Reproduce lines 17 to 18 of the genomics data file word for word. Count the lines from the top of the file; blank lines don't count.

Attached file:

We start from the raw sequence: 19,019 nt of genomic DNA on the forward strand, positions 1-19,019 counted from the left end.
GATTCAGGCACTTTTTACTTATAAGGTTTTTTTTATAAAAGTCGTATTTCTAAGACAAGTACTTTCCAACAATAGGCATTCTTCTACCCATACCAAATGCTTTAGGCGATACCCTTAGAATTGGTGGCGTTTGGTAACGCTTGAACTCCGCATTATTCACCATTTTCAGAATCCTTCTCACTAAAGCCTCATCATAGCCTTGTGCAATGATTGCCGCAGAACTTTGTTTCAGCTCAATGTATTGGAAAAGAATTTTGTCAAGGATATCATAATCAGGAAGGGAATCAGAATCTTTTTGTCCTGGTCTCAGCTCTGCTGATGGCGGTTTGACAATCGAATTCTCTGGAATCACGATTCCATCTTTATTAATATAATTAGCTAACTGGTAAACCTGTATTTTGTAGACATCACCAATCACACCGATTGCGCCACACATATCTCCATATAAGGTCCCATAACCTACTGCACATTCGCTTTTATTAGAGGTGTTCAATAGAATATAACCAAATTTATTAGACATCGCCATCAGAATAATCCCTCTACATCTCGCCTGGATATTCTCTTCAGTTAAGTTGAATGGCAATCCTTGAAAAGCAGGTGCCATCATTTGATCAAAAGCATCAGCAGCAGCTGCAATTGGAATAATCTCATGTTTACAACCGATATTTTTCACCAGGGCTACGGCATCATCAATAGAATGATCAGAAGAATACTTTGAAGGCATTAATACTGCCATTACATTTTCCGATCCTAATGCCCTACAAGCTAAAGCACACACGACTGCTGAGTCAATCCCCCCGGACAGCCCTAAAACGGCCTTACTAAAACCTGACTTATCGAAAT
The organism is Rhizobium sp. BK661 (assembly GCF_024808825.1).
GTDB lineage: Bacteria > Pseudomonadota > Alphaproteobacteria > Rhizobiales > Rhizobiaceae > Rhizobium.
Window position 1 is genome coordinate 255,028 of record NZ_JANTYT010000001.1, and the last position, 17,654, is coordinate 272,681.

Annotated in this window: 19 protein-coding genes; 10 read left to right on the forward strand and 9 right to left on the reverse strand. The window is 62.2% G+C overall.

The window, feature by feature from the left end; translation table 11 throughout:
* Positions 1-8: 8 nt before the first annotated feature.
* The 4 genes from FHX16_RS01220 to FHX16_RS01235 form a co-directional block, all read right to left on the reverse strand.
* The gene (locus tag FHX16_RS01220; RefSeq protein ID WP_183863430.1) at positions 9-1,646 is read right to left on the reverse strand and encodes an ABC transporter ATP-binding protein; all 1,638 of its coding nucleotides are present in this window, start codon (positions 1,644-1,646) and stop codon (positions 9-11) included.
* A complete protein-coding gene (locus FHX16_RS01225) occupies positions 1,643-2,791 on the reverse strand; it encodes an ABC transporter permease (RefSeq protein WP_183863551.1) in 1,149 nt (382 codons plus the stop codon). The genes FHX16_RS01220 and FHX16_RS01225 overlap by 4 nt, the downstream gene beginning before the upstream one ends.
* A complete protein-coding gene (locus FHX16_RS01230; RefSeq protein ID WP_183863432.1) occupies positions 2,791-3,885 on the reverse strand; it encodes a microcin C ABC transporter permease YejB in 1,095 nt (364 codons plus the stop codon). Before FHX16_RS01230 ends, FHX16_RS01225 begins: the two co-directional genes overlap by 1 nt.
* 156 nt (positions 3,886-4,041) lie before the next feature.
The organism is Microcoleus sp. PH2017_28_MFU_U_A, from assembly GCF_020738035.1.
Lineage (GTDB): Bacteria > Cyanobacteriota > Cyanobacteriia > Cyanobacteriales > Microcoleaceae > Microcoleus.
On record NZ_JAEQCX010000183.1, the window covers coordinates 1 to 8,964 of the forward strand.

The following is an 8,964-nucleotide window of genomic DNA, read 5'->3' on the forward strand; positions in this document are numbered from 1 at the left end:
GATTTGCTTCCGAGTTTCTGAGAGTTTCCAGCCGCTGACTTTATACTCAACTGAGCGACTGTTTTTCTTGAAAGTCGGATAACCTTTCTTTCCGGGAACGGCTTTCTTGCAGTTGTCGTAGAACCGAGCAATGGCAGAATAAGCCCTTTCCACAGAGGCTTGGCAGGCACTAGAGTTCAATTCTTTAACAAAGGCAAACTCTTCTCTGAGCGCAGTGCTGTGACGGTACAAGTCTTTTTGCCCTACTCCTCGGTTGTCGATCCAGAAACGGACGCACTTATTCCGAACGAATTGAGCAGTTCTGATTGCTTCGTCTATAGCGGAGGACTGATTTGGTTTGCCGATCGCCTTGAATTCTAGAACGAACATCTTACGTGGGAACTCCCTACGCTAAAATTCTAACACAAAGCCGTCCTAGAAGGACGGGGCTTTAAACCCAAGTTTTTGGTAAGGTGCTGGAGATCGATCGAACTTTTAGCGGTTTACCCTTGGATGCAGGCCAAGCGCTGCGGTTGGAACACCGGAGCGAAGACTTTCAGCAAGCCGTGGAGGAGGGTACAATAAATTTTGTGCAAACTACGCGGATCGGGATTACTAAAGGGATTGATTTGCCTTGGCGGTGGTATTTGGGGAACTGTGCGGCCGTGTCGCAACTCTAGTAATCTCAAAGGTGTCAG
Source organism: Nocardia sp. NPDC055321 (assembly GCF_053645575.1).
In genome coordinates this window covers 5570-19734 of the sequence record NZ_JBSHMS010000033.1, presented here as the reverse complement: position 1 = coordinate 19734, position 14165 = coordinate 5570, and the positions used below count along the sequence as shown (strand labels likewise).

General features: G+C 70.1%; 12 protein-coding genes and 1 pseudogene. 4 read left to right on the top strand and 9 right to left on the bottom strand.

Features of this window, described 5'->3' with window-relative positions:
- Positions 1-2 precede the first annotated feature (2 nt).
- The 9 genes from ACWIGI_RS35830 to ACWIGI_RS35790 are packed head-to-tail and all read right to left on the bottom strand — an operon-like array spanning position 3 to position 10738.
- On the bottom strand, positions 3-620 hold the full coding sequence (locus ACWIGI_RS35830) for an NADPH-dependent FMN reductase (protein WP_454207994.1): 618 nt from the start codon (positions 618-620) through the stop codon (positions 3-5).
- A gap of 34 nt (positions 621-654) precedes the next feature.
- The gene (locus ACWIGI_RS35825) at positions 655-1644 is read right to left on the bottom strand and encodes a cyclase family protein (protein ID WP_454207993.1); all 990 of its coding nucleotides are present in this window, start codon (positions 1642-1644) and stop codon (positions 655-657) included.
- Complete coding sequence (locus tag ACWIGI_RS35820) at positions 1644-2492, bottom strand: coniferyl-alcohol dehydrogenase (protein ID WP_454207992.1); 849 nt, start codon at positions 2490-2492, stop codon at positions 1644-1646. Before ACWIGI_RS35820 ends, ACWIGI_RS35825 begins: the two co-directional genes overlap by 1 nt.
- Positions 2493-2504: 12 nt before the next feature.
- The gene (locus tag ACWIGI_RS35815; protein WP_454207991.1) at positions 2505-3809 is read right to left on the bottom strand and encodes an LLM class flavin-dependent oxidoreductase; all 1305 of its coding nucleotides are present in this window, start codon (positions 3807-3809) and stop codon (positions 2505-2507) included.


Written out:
The following is an 8,964-nucleotide window of genomic DNA, read 5'->3' on the forward strand; positions in this document are numbered from 1 at the left end:
GATTTGCTTCCGAGTTTCTGAGAGTTTCCAGCCGCTGACTTTATACTCAACTGAGCGACTGTTTTTCTTGAAAGTCGGATAACCTTTCTTTCCGGGAACGGCTTTCTTGCAGTTGTCGTAGAACCGAGCAATGGCAGAATAAGCCCTTTCCACAGAGGCTTGGCAGGCACTAGAGTTCAATTCTTTAACAAAGGCAAACTCTTCTCTGAGCGCAGTGCTGTGACGGTACAAGTCTTTTTGCCCTACTCCTCGGTTGTCGATCCAGAAACGGACGCACTTATTCCGAACGAATTGAGCAGTTCTGATTGCTTCGTCTATAGCGGAGGACTGATTTGGTTTGCCGATCGCCTTGAATTCTAGAACGAACATCTTACGTGGGAACTCCCTACGCTAAAATTCTAACACAAAGCCGTCCTAGAAGGACGGGGCTTTAAACCCAAGTTTTTGGTAAGGTGCTGGAGATCGATCGAACTTTTAGCGGTTTACCCTTGGATGCAGGCCAAGCGCTGCGGTTGGAACACCGGAGCGAAGACTTTCAGCAAGCCGTGGAGGAGGGTACAATAAATTTTGTGCAAACTACGCGGATCGGGATTACTAAAGGGATTGATTTGCCTTGGCGGTGGTATTTGGGGAACTGTGCGGCCGTGTCGCAACTCTAGTAATCTCAAAGGTGTCAG